I used the laptop to write and take notes on my reading. Because the router runs on power I had no internet, but it didn’t prevent me from working on things that did not require a connection. The laptop has a great built-in battery that will last a day or more.

Because my phone has a great battery, I used the phone for internet tasks during the day. There is a backup way to charge the phone and the laptop by using the auxiliary power cords in the car. The car starts with a battery and uses the fuel in the tank. Batteries and car fuel are prepaid energy.

Some of the more common forms of prepaid energy are firewood, propane, coal, oil, kerosene, wood pellets, batteries, matches, food, gasoline/diesel. There are many more. The equipment or appliances to use these can be scouted and secured ahead of time.

I learned quite a lot that day of the power outage. I need to improve my supplies of prepaid energy. I should find a charger for the phone and the laptop that carries several days’ charge. Better yet would be a charger that has solar cells to collect power from the sun.



Think long term: Let the planning and bargain hunting begin!

I need to have more batteries on hand. During the daytime there wasn’t much impact. But when evening came, there was a lack of general light to keep from tripping over things in the dark. I need more hat lights.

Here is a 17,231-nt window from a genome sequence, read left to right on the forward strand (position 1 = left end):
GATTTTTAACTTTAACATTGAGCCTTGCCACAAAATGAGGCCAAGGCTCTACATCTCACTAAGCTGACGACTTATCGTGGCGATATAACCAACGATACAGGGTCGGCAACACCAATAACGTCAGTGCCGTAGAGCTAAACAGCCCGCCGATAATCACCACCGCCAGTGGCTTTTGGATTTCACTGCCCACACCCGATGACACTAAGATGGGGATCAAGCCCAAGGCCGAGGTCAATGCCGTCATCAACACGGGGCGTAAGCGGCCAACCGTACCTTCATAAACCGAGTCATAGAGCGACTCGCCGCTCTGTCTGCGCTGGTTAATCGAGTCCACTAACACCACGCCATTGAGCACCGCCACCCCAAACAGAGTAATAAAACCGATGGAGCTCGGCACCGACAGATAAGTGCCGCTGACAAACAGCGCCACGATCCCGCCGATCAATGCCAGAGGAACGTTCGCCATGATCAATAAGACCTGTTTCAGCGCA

I need to replace the old D battery hanging light with an LED model that draws less power. I should ditch anything that uses D batteries because I seldom have any fresh ones.

I should learn to connect the internet cable directly to a laptop so I can bypass the router during a power outage.

There are other prepaid resources besides energy, of course. Feed for livestock and food for people and pets are good examples of prepaid resources. Tools and seeds should be considered a prepaid resource because they can help us prepare other needed resources such as firewood, walking sticks, and spears. Will you need a roof soon? It’s possible to buy roofing materials ahead of time, maybe two or three squares per month so as to have them on hand when needed. Sewing necessities, writing supplies, water, coffee, all are prepaid items we should store in preparation for a storm. It’s never too late to start. If you have only a few days worth of supplies, think about laying in two weeks’ worth. Then think about 30 days, then 45 days. Start small and add to your stash, then think long term.

As it says on those grocery store boxes, ROTATE YOUR STOCK. Put together a system for using the oldest supplies first, but replacing them right away with new items. In these days of inflation, expect them to cost more. Stores still put stuff on sale so it’s time to sharpen our powers of observation and comparison. Let the planning and bargain hunting begin!





Dr. Bruce Smith — Bio and Archives

Dr. Bruce Smith (Inkwell, Hearth and Plow) is a retired professor of history and a lifelong observer of politics and world events. He holds degrees from Indiana University and the University of Notre Dame. In addition to writing, he works as a caretaker and handyman. His non-fiction book The War Comes to Plum Street, about daily life in the 1930s and during World War II,  may be ordered from Indiana University Press.